Currently, the amount of research being conducted on cannabinoids and the health benefits they can provide, is skyrocketing. This article will take a look at THCV and just how it can boost overall well-being.
Cannabinoids are currently being looked at for the health benefits they can provide. Though CBD and THC may be the most popular of these cannabinoids, THCV is another compound which is likely to become a household name in the near future. Read on to find out more about what THCV is and what benefits it can provide.
What is THCV?
THCV (Tetrahydrocannabivarin) is a naturally occurring chemical compound found in the cannabis plant. It is almost identical in structure to THC, but it has a propyl (3 carbon) side chamber rather than the propyl (5 carbon) group that THC has.
THCV is abundant in strains of marijuana from Central and South Africa. It is a common cannabinoid, but rarely accounts for more than 2% of the plant. However, in recent years, plants have been found with up to 15% THCV.
Like THC, THCV can induce psychoactive effects. However, it has only about 25% of the potency that THC does. In addition, it can provide certain health benefits, which will be discussed further in this article.
Most cannabinoids are synthesized from cannabigerol (CBG). This is a compound found in all forms of weed. CBG goes through certain metabolic processes to form these cannabinoids. In the case of THCV, formation occurs when divarinolic acid joins with geranyl phosphate.
This initial reaction creates cannabigerovarinic acid (GBGVA). When this new substance reacts with THCV synthase, an enzyme present in cannabis, THCVA (tetrahydrocannabivarin carboxylic acid) is formed. When decarboxylation occurs, THCVA gets broken down into THCV.
How Does THCV Work?
When THCV enters the body, it binds to the CB1 and CB2 receptors in the endocannabinoid system. The endocannabinoid system is a set of receptors that function to regulate health and promote homeostasis throughout the body.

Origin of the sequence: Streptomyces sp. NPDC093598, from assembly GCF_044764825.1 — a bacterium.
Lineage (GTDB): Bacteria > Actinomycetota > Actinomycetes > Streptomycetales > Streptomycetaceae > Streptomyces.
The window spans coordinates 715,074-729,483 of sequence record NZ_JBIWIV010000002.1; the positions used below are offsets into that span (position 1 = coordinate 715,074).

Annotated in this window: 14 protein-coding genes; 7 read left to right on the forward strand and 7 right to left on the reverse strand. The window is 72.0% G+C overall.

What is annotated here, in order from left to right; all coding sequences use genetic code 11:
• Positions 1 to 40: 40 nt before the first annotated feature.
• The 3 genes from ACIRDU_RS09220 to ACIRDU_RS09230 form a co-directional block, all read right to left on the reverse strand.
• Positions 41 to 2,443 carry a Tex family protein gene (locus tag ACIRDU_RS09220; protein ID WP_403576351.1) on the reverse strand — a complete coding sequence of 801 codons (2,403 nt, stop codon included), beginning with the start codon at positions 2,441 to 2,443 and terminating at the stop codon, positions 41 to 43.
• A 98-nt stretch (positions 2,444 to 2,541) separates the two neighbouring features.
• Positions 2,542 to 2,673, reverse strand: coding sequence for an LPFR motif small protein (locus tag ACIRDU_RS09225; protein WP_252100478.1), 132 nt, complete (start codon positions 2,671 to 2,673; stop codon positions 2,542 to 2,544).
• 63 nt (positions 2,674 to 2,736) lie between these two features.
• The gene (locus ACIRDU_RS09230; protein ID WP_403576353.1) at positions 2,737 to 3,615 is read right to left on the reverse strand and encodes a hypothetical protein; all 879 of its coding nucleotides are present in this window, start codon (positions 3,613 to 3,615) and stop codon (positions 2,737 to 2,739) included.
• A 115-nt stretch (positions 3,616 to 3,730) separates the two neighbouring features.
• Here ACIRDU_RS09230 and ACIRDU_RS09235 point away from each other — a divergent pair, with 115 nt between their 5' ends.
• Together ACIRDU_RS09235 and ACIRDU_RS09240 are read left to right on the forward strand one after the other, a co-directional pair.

The effects of THCV can vary depending on the dosage. A low dose can inhibit the psychoactive effects produced by THC. This means that it can act as an antagonist when interacting with the ECS. When higher doses are consumed, THCV converts to an agonist on the system, acting more like THC and promoting similar euphoric effects.
Benefits of THCV
THCV is being researched for the health benefits it can provide. These can include the following:
Working as an Appetite Suppressant: THCV can provide a number of health benefits, but it is best known for its ability to suppress appetite and promote weight loss.
THCV has been shown to work in the brain in such a way that it suppresses appetite and controls obesity. A 2016 study provided evidence that the compound may work as a potential treatment for obesity, without the depressogenic side effects. Further studies are needed to determine exactly how THCV works in the brain to produce these results.
Diabetes: THCV may also be effective in helping combat diabetes. Research showed that the compound can ameliorate insulin sensitivity in two mouse models of obesity. This shows that THCV could potentially be a strong tool against obesity associated glucose intolerance.
Parkinson’s: THCV has been shown to have neuroprotective effects in animal models with Parkinson’s disease. In a study conducted in 2011, it was shown to have antioxidant effects that give it a promising pharmacological profile for delaying the disease progression of Parkinson’s and its symptoms. These properties could also make it effective in the treatment of Alzheimer’s and other neurodegenerative conditions.
Further studies showed that THCV can provide other improvements in the brain. When compared to THC, which can impair memory, THCV was shown to improve memory when given to healthy participants.
Bone Growth: In studies that researched cannabinoids and their ability to stimulate bone growth, there was some evidence that THCV had the ability to stimulate bone nodule formation. This would make it a promising treatment for osteoporosis and other forms of bone degeneration. However, more evidence is needed to support these claims.
Seizures: THCV has also shown to have anticonvulsant effects. The compound was one of the many cannabinoids used to determine anticonvulsant effects in a mouse model study. It was identified as a cannabinoid that could bind with the CB1 receptor to reduce seizures. This makes THCV a promising solution in the treatment of epilepsy.